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MCF member clubs welcome new members of all levels. Here are just a few.

Nomad Marketing Cycling Team

Contact:  Jason Lardy
Website:  Nomad Marketing

 
Shamrocks Racing
Contact:  Rob Danneker
Website:  shamrocksracing.com
 
Crossniacs
Contact:  Jared Roy
Website:  Crossniacs
 

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If You Only Remember A Few Things
  • Don’t Lose a Finger.  Fixed gear bikes have no slack in their drivetrains, nor freewheels to let off pressure if you get your finger stuck in the chain.  No shortage of mechanics and (more likely) amateur dabblers have lost a finger (as in, chopped right off) by getting it caught in the drivetrain while the wheel was spinning.  Don’t do this.  A track bike’s spinning drivetrain (i.e., when it’s on the repair stand) is a very dangerous thing, and for goodness sake, keep your kids away from it.
  • Track Bikes Have Two Brakes.  You have two brakes – your left leg, and your right leg.  Because the gear is fixed, you can slow yourself down by putting reverse pressure on the pedals.  Just like riding a trike when you were a kid – that thing didn’t have “brakes”, did it?  But stopping was never really a problem; you just couldn’t stop on a dime.  Same thing here.
  • Learn to Use Your Brakes.  Using the “brakes” on a track bike requires some advance planning.  You can’t jam them on at the last minute; they don’t work that fast.  So you need to be thinking about when you may need to slow down, and start easing up in advance.  What you’re doing here is analogous to a truck downshifting to go down a big hill – the gear itself controls the vehicle, but it can’t quickly bring it to a halt.
  • Plan Ahead.  Because of how you modulate speed on a track bike, you can’t come screaming up behind someone and figure on slowing down once you get there.  If you are chasing down a rider or group in front of you, hammering up towards them from behind, be careful.  On the road, you would tend to freewheel as you were approaching their slipstream, and perhaps cheat out into the wind a little bit in order to take some of your speed off – or feather the brakes.  Well, on the track, you can’t freewheel, it’s a little harder to just roll out into the wind to slow yourself down, and you don’t have those kinds of brakes.  So, the first time you chase down a breakaway on the track, you might be in for an unpleasant surprise when you catch them and your bike starts naturally accelerating into the slipstream of the rider ahead.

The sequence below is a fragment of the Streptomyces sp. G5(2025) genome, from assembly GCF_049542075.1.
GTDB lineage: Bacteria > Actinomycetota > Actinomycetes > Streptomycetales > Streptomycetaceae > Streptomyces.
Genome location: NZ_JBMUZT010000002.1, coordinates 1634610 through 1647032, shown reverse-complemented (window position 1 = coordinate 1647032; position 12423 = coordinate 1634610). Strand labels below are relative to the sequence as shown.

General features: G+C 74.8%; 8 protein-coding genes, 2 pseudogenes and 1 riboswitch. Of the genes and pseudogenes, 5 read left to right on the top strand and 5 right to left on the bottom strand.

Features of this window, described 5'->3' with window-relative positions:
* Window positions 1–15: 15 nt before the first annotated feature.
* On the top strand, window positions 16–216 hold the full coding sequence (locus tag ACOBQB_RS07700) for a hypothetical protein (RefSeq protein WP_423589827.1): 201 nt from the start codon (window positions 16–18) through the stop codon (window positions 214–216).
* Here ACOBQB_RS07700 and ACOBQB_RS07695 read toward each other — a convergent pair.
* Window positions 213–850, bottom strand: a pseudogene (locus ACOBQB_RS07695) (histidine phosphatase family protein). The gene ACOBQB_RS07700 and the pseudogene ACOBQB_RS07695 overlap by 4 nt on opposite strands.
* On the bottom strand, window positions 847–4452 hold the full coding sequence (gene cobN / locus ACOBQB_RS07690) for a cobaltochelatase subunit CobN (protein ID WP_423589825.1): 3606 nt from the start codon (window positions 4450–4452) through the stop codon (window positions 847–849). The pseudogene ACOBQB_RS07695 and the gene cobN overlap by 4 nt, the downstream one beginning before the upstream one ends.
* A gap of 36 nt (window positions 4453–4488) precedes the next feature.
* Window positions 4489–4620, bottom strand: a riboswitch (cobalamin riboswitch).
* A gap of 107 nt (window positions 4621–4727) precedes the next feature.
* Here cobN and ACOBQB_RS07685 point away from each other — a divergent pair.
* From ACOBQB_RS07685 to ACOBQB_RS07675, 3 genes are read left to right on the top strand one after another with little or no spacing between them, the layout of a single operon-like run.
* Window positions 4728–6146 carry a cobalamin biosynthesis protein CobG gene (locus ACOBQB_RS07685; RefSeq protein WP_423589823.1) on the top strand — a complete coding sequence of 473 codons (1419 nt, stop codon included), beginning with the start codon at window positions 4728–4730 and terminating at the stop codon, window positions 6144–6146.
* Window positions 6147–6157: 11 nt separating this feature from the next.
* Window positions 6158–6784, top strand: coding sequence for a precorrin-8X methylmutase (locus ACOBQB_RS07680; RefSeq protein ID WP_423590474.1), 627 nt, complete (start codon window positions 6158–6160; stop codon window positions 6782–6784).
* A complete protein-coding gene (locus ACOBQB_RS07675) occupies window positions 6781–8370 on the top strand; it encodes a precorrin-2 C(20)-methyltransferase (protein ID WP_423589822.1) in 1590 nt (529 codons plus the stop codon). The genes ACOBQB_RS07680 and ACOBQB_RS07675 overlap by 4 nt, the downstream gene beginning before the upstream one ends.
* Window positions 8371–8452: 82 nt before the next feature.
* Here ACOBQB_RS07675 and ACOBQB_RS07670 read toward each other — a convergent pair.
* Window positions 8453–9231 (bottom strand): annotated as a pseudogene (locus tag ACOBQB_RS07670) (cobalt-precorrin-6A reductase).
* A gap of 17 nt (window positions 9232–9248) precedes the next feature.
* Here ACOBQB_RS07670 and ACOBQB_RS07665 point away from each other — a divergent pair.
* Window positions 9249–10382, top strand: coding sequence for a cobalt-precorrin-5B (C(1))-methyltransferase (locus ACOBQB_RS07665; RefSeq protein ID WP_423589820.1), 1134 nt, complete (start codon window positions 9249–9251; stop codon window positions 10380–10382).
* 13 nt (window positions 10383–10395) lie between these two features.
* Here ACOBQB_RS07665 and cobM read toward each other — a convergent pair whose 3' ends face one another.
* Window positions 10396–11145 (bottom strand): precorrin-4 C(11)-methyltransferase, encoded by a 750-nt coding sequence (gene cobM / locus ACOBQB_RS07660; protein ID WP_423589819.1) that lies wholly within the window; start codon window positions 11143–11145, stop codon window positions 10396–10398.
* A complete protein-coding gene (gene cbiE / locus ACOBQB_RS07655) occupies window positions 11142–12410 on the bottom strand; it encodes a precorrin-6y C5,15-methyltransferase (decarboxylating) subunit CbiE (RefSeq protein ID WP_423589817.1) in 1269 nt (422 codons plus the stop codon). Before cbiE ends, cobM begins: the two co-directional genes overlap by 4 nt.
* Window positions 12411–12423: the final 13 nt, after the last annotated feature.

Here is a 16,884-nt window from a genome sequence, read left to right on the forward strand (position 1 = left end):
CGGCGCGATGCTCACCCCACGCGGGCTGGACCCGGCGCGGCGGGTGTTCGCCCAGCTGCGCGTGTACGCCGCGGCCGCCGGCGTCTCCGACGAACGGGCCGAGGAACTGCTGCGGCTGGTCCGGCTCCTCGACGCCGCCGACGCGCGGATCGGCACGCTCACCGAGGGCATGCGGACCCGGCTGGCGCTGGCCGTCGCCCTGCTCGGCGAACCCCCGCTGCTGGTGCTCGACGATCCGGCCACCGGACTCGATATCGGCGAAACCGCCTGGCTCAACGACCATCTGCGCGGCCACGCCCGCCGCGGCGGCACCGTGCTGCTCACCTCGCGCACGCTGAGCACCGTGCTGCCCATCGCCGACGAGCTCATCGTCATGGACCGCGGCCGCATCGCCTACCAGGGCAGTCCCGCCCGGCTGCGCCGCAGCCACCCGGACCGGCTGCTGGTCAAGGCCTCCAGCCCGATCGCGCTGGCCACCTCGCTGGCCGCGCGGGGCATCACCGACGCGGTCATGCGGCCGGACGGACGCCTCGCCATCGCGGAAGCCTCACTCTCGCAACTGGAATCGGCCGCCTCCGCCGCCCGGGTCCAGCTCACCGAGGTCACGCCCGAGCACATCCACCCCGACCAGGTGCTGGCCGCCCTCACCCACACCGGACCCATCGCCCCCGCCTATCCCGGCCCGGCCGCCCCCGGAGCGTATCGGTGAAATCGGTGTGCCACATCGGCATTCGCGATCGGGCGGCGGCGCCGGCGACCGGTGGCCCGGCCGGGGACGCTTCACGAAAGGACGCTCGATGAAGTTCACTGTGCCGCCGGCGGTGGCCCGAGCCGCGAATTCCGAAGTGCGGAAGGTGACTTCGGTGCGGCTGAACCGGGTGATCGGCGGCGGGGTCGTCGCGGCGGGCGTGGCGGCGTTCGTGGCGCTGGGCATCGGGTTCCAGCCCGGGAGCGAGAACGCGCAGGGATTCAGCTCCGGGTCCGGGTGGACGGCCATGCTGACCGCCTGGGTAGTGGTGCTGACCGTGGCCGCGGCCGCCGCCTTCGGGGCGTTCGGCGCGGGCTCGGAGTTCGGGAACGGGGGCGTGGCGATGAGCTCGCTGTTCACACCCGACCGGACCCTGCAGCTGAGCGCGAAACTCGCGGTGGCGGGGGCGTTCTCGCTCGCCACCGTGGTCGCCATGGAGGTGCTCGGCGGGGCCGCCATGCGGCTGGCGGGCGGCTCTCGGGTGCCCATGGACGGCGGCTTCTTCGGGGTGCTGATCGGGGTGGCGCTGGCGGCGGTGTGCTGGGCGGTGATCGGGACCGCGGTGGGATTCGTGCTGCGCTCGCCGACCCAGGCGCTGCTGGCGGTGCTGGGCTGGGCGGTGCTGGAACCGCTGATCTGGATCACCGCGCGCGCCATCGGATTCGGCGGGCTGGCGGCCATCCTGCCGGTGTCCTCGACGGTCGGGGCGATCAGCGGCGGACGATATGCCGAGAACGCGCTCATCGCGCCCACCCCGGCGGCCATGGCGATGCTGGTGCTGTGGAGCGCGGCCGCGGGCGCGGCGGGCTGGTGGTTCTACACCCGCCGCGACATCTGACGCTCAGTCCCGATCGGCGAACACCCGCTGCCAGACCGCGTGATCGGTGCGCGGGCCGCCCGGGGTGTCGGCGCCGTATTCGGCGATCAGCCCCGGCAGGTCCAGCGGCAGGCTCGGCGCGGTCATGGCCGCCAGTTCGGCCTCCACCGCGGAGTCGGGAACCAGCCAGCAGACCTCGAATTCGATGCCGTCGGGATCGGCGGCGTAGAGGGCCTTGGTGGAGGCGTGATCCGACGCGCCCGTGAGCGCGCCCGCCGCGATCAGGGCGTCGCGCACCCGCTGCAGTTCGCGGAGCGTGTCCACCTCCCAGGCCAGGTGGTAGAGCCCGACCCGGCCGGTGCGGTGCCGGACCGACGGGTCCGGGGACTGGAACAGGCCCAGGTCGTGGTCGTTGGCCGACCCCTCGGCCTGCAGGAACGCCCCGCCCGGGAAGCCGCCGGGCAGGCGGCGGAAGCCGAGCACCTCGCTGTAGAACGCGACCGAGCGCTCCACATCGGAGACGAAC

So, plan ahead.  As you start catch the rider in front of you, back off the pedals, and ease yourself into the slipstream.  It’s certainly more efficient not to have to put back-pressure on the pedals, so best thing is to time it just right so you don’t have to.  Just gently ease into the draft.
  • Learn to look over your right shoulder.  American (and continental) roadies are accustomed to looking back over their left shoulders on training rides to gauge traffic coming from behind.  (You may never have thought about it that way, but you’ve probably looked over your left shoulder thousands of times, but rarely your right.)  Well, on the track, you need to be in the habit of constantly looking behind you on the right side, since that is your natural blind spot, and it’s also where riders will tend to accumulate behind you.  If you’re looking to pull off the front of a group, or just move to the right (“uptrack”), you need to habitually and always look over your right shoulder (“do a shoulder check”).  Most track crashes occur when a rider moves uptrack (to the right) without checking his blind spot, taking down the rider behind him.  You need to make sure the space is clear.
  • Looking over your right shoulder actually does two things.  Obviously, it lets you see who’s there. But just as importantly, it signals to riders behind you that you are going to be moving uptrack soon – and they’d better clear out.  An exaggerate shoulder check – really visibly twisting your head to the right – is the safest route.